Communication, communication, communication – much like location, location, location – is a vital part of the online learning environment for students.
Imagine yourself as a student in an online course. The instructor has added content, assignments, and discussions – loaded with great learning resources like videos, articles, simulations, or demonstrations – but has never once participated in a discussion or provided feedback except for a numeric grade. That experience might not showcase the faculty talent that students have come to expect from Miami University.
As Miami faculty, your experience, knowledge, guidance, and feedback are all essential to creating a quality learning experience for your students. In your face-to-face class, you provide support by meeting with students, answering questions, and offering guidance or encouragement. You probably wouldn’t give students a topic and then walk out of the room with the instruction of “talk amongst yourselves”. In an online class, if you post a discussion prompt and never participate, you are essentially telling the students to “talk amongst yourselves”. We can expect that the discussion will quickly be derailed.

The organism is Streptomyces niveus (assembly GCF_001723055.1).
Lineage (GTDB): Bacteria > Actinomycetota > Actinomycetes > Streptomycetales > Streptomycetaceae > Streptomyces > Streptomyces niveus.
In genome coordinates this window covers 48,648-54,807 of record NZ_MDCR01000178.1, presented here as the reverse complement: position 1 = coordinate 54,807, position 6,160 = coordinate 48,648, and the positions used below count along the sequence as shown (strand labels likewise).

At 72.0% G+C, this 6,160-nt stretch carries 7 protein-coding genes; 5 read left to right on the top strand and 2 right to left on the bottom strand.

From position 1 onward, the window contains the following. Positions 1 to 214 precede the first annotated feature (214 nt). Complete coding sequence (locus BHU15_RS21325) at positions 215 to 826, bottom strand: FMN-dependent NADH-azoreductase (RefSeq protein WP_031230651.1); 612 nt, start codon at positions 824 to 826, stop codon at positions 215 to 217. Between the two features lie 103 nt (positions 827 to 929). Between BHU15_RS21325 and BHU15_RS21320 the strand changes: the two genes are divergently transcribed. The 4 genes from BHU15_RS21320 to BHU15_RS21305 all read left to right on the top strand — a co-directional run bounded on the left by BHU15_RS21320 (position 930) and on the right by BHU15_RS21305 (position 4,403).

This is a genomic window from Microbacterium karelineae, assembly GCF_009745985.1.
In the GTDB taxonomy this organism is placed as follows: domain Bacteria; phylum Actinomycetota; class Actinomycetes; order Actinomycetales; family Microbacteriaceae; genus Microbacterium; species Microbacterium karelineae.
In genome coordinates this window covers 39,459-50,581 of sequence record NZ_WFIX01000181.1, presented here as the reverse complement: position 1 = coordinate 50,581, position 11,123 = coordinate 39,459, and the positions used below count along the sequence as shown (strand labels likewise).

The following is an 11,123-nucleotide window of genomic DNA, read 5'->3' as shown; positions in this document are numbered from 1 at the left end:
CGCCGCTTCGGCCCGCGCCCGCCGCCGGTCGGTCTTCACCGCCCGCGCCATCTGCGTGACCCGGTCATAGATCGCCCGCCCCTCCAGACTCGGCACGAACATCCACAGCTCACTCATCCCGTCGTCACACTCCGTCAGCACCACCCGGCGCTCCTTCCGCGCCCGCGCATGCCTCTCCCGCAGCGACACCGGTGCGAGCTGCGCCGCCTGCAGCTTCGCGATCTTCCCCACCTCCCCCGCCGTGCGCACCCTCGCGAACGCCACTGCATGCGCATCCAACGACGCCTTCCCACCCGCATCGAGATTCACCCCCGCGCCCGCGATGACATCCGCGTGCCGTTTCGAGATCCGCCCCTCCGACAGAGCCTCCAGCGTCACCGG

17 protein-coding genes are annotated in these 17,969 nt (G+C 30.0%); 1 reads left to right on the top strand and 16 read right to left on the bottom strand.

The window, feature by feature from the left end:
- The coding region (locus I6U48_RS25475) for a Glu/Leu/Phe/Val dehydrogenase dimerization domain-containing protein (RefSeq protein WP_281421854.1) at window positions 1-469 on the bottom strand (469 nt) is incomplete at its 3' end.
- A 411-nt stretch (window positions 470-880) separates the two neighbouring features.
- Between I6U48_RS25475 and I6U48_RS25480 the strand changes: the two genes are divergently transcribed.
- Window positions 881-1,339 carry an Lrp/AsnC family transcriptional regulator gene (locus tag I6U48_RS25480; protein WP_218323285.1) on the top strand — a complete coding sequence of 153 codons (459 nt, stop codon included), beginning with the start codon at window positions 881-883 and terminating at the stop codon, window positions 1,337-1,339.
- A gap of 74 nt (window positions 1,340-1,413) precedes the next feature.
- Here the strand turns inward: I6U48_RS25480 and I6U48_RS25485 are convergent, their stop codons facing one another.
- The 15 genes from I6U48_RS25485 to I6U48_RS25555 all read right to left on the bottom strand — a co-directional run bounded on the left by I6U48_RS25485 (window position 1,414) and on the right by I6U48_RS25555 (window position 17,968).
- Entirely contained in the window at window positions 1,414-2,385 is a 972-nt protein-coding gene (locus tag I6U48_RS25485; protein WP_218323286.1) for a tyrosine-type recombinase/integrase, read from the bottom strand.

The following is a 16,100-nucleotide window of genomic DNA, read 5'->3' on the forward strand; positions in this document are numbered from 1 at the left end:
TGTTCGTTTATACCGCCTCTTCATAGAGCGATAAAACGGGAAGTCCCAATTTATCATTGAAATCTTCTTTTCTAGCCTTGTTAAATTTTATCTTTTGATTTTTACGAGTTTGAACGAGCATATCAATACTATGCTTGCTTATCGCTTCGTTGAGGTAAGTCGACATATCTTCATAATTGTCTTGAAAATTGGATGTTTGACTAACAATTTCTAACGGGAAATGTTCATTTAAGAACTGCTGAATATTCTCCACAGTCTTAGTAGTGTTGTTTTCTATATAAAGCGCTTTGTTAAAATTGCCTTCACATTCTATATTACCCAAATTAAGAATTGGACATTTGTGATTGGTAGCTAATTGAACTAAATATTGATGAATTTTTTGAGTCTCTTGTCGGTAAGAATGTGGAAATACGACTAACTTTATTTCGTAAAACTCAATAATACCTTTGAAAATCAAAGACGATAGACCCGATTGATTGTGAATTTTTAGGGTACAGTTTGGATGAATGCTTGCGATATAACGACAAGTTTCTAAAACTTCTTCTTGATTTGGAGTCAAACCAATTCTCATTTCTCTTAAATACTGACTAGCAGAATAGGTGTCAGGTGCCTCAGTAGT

In an online course, lack of involvement on the instructor’s part comes across as indifference. Students easily pick up on whether or not the instructor is an active participant from day one. If you ask your students to introduce themselves and don’t do the same, the conversation becomes one-sided.
So what is the magic number of hours a day, or week, that instructors need to be actively engaged in student learning when teaching an online course? The answer is a question – how much time do you spend in a face-to-face classroom, meeting with students, grading work, providing feedback, and preparing for the next lesson or unit? Instructors should be as active in an online course as they are in an on-ground course. Be seen and be heard – after all, you are the guide to learning.